If it means anything to policymakers, sanctions appear to be much of the European public’s preferred method of responding to an invasion of Taiwan. According to the German Marshall Fund’s latest Transatlantic Trends survey, released last week, most French, Italians, Lithuanians, Romanians, and Spanish want their governments to only respond diplomatically to a Chinese attack on Taiwan. The preferred option of Germans, Dutch, Portuguese, Swedes, and Britons is to join other countries in imposing sanctions on China.
An alternative opinion is that it is now way too early to even start discussing sanctions. Indeed, there’s an argument that any discussion of sanctions now would be useless. If an invasion or blockade of Taiwan doesn’t happen until 2024 (the year of the next US and Taiwanese presidential elections, and the year US intelligence reckons it might happen) or later, then any decision taken years beforehand would be outdated. The victory of a pro-Beijing politician in one EU state could scupper any unanimity that had previously been found. Worse, it could tip Beijing off to Europe’s plans.
Some claim there’s no reason to rush, as Beijing wouldn’t be able to launch a surprise attack on Taiwan. A recent report asserted that preparations for a full-scale invasion would be telegraphed perhaps as much as 12 months beforehand. This would presumably give the EU and European governments ample time, while Beijing makes its preparations, to discuss sanctions. And there’s the question of whether sanctions would even be a deterrence. “Sanctions would send a powerful message to Beijing, and possibly slow further China's technological advancement, but I don't think they would forestall China's actions on Taiwan,” Havrén said.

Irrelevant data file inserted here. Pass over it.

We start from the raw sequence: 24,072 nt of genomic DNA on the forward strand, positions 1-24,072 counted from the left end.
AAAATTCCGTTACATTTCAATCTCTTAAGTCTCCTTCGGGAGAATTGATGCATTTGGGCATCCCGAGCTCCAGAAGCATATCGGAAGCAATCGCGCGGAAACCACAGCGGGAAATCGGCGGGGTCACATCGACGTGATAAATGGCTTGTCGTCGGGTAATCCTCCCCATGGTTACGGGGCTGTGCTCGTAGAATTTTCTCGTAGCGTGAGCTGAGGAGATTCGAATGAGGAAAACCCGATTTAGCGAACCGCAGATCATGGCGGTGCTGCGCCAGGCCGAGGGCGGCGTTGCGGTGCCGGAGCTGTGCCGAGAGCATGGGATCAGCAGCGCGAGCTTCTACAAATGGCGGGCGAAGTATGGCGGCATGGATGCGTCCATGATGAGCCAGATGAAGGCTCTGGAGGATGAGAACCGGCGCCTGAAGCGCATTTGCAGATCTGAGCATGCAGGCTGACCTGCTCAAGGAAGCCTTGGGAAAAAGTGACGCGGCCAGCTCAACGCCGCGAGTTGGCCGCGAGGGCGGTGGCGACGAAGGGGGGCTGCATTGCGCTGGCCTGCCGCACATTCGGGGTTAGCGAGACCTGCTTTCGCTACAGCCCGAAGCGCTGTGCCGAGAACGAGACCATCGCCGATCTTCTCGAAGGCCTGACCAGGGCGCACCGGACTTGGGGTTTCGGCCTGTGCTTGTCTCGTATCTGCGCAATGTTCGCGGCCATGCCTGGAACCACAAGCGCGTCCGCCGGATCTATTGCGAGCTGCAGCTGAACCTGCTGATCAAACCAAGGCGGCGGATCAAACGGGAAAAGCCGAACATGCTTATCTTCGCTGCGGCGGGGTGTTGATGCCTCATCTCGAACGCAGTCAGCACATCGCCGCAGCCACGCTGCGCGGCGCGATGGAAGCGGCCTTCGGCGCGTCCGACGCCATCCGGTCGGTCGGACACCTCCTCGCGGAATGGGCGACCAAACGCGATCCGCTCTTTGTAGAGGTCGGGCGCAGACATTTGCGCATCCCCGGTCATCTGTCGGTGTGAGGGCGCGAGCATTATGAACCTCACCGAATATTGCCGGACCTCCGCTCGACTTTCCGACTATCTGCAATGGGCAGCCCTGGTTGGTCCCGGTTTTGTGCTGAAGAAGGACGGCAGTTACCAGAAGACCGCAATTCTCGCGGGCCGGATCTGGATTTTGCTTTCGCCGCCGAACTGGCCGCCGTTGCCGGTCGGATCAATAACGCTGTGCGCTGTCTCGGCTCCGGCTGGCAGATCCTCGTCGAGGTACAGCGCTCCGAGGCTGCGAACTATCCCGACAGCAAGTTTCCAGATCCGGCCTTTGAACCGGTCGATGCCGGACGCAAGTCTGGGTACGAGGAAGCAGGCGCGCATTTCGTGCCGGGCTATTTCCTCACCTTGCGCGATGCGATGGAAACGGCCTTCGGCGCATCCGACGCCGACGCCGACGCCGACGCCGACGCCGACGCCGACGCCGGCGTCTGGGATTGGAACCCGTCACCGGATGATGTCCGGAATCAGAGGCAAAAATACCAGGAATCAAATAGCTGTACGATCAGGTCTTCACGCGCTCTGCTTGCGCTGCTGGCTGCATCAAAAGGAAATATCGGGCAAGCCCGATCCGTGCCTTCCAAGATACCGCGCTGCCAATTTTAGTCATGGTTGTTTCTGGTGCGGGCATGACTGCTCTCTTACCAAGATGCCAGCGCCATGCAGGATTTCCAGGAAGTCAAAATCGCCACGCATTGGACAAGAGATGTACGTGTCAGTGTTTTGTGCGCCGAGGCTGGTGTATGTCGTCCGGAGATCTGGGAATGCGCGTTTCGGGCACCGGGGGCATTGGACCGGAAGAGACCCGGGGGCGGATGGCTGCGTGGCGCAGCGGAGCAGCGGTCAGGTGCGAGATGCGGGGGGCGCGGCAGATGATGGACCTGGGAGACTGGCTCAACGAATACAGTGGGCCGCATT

“For the planned sanctions to truly work, we would have to assume that China is not entirely serious with its quest of reunification, and because of the sanctions the price of war would be so high that China would refrain from military actions,” she added. “However, there is no bluff there, Beijing has been crystal clear that Taiwan is by far the reddest line Beijing holds, and the party sees the reunification with Taiwan as a historical commitment. We just don't know how exactly, and when, the reunification will happen.”
Ukraine Is Crucial
Some commentators believe that Europeans first need to decide whether supporting Taiwanese democracy and integrity is worth the considerable cost that sanctions would entail. “The first issue is does the EU and do European countries acknowledge that we have a stake in defending Taiwan’s democracy? Second question would be: are there ways in deterring the PRC from attacking Taiwan?” says a senior European Parliament source. “And only the third question would be: if [China] ventures down that hole, would sanctions be imposed and what sanctions would we impose?”
The outcome of the Ukraine war will be telling, the source added. “At the moment, many of our capacities are dedicated to helping Ukraine win the war. And if we succeed in that effort, that will have an impact on all of the strategic issues that will come before us,” they said. “And I do not believe that it would be solid policymaking to promise anything regarding Taiwan before we see what our promises vis-a-vis Ukraine deliver.” They went on: “Of course it would be helpful if there was a clear willingness to help deter China, to help stabilize Taiwan’s democracy, to show solidarity—but I believe the order of things is such that without being able to assess the efforts we’ve been making regards to Ukraine it would hardly be meaningful to make grandiose statements about an island that is far off in the Pacific.”
David Hutt is a political journalist based between the Czech Republic and the United Kingdom, covering European foreign affairs and Europe-Asia relations.